Canna lilies are low maintenance plants that can be easy to grow. Their flowers and foliage are a welcome sight for any garden. They provide a refreshing burst of color being one of the most colorful summer bulbs.
Let’s look at everything you need to know about growing these flamboyant plants.
Canna Lilies At A Glance
Contrary to its name, canna lilies are not true lilies. They are more closely related to gingers and bananas. These plants have broad, flat, alternate leaves that grow out of a stem in a long, narrow roll that unfurls at the end.
The leaves are typically solid green, but some cultivars have brownish, maroon, or even variegated leaves. Meanwhile, the flowers are typically red, orange, or yellow or any combination of those colors which are aggregated into clusters of spikes of pinnacles.
Planting Canna Lilies
Cannas are best planted outdoors in the late spring and early summer when the soil temperature is about 60°F (15°C) or warmer.
Although they are considered a plant of the tropics, most cultivars have been developed in temperate climates and are easy to grow in most countries around the world as long as they receive at least 6–8 hours of sunlight during the summer and are moved to a warm location for the winter.
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While cannas can be grown from seed, it can be difficult, so for a more reliable propagation, you’re better off planting canna rhizome instead.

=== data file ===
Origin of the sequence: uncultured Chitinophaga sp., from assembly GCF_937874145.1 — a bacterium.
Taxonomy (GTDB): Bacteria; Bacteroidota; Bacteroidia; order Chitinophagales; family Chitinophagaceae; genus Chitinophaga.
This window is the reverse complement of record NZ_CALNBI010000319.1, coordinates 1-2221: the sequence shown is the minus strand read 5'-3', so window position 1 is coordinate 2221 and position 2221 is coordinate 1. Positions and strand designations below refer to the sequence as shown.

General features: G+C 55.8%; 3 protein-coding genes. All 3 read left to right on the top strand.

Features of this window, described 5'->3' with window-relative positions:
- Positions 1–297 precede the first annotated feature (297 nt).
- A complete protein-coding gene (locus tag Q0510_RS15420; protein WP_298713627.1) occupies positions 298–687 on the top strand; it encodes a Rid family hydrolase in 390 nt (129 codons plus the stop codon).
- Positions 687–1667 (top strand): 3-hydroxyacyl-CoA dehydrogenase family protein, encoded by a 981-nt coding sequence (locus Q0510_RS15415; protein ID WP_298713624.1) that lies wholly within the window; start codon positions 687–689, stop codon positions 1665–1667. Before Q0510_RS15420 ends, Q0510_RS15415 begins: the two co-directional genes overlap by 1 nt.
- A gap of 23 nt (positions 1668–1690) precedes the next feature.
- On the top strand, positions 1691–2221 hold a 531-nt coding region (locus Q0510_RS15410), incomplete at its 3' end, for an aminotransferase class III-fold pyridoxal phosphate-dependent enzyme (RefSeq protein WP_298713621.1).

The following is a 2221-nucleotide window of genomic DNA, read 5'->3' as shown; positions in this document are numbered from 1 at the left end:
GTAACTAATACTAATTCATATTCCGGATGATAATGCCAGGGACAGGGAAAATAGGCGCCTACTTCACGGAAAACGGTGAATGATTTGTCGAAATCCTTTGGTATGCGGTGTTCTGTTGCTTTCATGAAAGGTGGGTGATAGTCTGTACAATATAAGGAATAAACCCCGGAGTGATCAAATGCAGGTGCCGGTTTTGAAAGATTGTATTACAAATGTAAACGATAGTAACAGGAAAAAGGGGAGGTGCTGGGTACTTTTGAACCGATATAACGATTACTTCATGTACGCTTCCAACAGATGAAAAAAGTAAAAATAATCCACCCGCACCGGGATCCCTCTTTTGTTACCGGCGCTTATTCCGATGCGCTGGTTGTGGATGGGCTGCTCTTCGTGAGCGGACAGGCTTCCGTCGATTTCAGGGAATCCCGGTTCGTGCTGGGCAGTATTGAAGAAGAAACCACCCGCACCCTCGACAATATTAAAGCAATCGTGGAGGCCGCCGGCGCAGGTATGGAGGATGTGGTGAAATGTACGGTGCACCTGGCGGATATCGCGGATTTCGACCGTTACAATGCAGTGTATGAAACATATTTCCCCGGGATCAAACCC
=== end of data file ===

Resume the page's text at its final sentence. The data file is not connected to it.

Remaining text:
Dig a hole 2 to 3 inches deep and set a rhizome in with its eyes facing up. Cover with about one to 2 inches of soil, tamp firmly, and water thoroughly.
Each rhizome should be planted 1 to 4 feet apart when planted on the ground. However, you can also plant cannas in pots.
Cannas can sprout slowly and do not require much water until it shows signs of growth. Typically, it can take up to three weeks for them to sprout. Once this happens, cannas should be watered at least once a week by slowly watering the area around the roots.
In the summer, these plants need a good watering every other day.
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Caring For Canna Lilies
Throughout the growing season, provide consistent moisture to your canna lilies and do not allow the soil to dry out. You can reduce watering after the flowers have bloomed.
Cannas can be greedy feeders so applying a general-purpose fertilizer halfway through the season can be beneficial. This can promote a brilliant display of flowers and foliage.
You can keep canna lilies blooming for as long as possible by deadheading them throughout the growing season. Remove a flowering spike that has no more buds using shears or a sharp knife down to the next side shoot.
Once the stem is spent, it can be removed from the base at the end of the season.
Canna lilies aren’t prone to diseases. However, rust, fungal leaf spot, and bacterial blight may happen when they are overwatered or crowded.
Plus, caterpillars, slugs, snails, and spider mites may damage its leaves. However, other pests do not affect canna lilies.
Do you grow cannas? Share your success tips with us!
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